# GitOps overview

# What is GitOps?

GitOps is the practice of automating infrastructure management using Git as a single source of truth. GitOps was invented in 2017 by Alexis Richardson, CEO of WeaveWorks (opens new window) as a way to do Kubernetes cluster management and application delivery. NubesGen takes this further by using Terraform and GitHub Actions, giving you more power to go beyond Kubernetes to everything that Terraform can do.

# How is GitOps implemented in NubesGen?

Doing a simple git push is enough to create a whole cloud infrastructure and deploy your application.

Behind-the-scenes, NubesGen uses Git, Terraform and GitHub Actions together to automate infrastructure management and code deployment.

The best way to describe it is through an example:

  • Alice, a new developer, joins the project.
  • Alice creates a new branch, called env-alice.
  • As soon as her branch is pushed, Alice automatically has a working environment: cloud resources have been correctly created for her, her code has been deployed and is running.
  • If Alice wants to modify the cloud resources, for example upgrading the database to another tier, the only command to do is git push and the environment is automatically updated.
  • If Alice modifies any business code, it is also automatically built and deployed to the cloud after a git push.

# What are the benefits of GitOps with NubesGen?

# A unique source of truth

In each environment branch (env-alice, env-bob, env-test, env-prod...), Git is the single source of truth. It is easy to understand, test and modify the environments.

# Developers are empowered to use the cloud

Even without knowing anything about the underlying cloud provider, developers are able to quickly and automatically create, modify and destroy cloud resources. This makes them far more efficient.

# Advanced users still have the full power of Terraform

Advanced users can still benefit from Terraform, a well-known and beloved tool used by Ops people worldwide.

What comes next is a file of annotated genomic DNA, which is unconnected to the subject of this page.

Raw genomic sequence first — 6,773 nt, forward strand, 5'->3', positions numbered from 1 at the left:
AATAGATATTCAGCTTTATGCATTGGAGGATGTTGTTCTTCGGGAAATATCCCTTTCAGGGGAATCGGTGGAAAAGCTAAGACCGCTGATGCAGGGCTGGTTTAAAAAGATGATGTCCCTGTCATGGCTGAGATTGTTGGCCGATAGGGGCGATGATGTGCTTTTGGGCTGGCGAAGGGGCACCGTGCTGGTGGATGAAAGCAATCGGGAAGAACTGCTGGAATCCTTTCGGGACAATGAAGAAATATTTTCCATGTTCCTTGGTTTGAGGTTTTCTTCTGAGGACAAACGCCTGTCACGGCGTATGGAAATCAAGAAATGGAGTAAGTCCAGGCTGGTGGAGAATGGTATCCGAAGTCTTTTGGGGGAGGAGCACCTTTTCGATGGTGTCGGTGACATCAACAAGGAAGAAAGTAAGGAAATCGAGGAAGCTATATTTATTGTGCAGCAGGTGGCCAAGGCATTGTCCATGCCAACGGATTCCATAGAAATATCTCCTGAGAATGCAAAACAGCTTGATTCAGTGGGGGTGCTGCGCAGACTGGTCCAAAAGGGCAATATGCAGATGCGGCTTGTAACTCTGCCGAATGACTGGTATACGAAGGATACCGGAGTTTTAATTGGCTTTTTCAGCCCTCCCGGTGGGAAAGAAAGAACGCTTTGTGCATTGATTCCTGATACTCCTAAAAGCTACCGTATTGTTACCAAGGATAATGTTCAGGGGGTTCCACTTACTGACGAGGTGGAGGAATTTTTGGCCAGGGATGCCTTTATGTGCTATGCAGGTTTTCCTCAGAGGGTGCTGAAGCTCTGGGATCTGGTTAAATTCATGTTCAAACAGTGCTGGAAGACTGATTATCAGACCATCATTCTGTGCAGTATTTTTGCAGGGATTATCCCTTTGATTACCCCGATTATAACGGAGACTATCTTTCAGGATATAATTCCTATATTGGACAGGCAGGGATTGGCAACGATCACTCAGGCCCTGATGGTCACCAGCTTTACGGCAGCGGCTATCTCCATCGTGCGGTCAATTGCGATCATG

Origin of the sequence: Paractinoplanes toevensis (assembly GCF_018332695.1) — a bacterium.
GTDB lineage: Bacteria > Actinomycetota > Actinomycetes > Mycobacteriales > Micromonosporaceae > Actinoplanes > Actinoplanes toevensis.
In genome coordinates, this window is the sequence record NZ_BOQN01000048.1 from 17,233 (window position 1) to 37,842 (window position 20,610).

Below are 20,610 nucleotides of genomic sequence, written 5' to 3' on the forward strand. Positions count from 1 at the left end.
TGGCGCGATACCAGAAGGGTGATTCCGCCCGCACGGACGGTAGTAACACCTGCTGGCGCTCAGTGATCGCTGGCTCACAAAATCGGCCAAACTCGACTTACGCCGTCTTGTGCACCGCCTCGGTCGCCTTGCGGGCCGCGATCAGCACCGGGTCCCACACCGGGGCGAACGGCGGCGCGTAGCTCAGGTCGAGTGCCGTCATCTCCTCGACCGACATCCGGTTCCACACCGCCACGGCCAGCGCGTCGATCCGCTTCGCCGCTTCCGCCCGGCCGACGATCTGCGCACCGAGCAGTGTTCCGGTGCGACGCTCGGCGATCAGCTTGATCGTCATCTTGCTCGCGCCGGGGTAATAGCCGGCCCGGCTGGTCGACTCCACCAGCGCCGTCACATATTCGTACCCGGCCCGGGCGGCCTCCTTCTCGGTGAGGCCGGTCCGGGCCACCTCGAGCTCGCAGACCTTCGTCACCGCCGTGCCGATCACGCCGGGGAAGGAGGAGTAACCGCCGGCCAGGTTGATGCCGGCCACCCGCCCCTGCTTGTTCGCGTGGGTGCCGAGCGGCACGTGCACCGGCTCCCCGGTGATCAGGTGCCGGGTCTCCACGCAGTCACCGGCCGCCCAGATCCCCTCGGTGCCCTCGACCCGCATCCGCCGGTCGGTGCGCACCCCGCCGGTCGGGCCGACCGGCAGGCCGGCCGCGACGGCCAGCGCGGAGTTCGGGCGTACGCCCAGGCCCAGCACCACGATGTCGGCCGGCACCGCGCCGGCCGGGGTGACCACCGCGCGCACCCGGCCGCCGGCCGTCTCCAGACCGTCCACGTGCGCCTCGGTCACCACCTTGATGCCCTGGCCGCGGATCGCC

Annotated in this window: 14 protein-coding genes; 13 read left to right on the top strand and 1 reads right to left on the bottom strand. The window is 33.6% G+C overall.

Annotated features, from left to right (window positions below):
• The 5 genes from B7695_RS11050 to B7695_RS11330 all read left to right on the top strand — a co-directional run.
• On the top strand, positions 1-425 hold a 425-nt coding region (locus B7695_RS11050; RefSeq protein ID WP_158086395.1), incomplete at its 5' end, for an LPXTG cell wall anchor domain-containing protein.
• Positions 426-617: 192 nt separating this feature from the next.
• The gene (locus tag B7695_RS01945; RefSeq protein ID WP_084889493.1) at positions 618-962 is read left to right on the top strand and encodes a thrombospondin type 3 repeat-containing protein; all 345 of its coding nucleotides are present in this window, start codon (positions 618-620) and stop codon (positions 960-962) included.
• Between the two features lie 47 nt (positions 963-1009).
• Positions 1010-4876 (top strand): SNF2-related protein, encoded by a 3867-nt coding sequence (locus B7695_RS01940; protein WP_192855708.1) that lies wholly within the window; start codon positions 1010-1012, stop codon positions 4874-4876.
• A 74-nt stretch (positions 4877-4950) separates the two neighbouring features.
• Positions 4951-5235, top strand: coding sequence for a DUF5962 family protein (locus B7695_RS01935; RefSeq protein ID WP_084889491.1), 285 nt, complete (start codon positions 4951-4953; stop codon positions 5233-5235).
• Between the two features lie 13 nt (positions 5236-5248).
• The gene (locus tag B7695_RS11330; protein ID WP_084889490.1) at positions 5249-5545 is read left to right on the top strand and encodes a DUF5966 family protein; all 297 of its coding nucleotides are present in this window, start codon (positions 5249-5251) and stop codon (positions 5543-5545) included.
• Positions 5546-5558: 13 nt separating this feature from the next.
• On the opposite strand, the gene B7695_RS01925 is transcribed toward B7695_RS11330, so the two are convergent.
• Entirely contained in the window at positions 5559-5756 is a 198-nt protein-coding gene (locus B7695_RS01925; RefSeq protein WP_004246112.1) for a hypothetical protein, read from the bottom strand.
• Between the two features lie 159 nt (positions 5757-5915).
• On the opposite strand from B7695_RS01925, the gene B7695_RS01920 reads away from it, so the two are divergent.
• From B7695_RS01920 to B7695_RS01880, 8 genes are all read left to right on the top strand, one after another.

# How does this work behind-the-scenes?

When choosing the GitOps option, NubesGen generates a GitHub Action next to its normal Terraform configuration.

Once committed into Git, this GitHub Action works in the following way:

  • When a new branch is created, with a name starting with env- (like env-alice in our previous example), the GitHub Action runs the Terraform configuration, using the environment name.
  • As a result, a specific resource group is created, with specific resources inside: they all use the environment name inside their name, and they are also tagged with it.
  • When someone pushes code to the env- branch, the Terraform configuration is applied again, so the cloud resources are updated accordingly.
  • After creating the cloud resources, the GitHub Action then builds the application and deploys it to the cloud.

# What happens if something goes bad?

NubesGen uses the backend configuration of Terraform: it stores the state of each cloud infrastructure inside an Azure Blob container.

As a result, you can run Terraform locally and interact with your cloud resources: you can use the usual Terraform commands to modify or apply the state that you need. Then, next time a commit is pushed to the branch, Terraform will apply its configuration again.

In any case, NubesGen creates all cloud infrastructures in specific resource groups, named after the project name and the environment name that you created: if you want to destroy everything, you can just destroy the resource groups, and everything will disappear.

# Next step: go to the quickstart

To setup GitOps with NubesGen, follow the GitOps with NubesGen quickstart.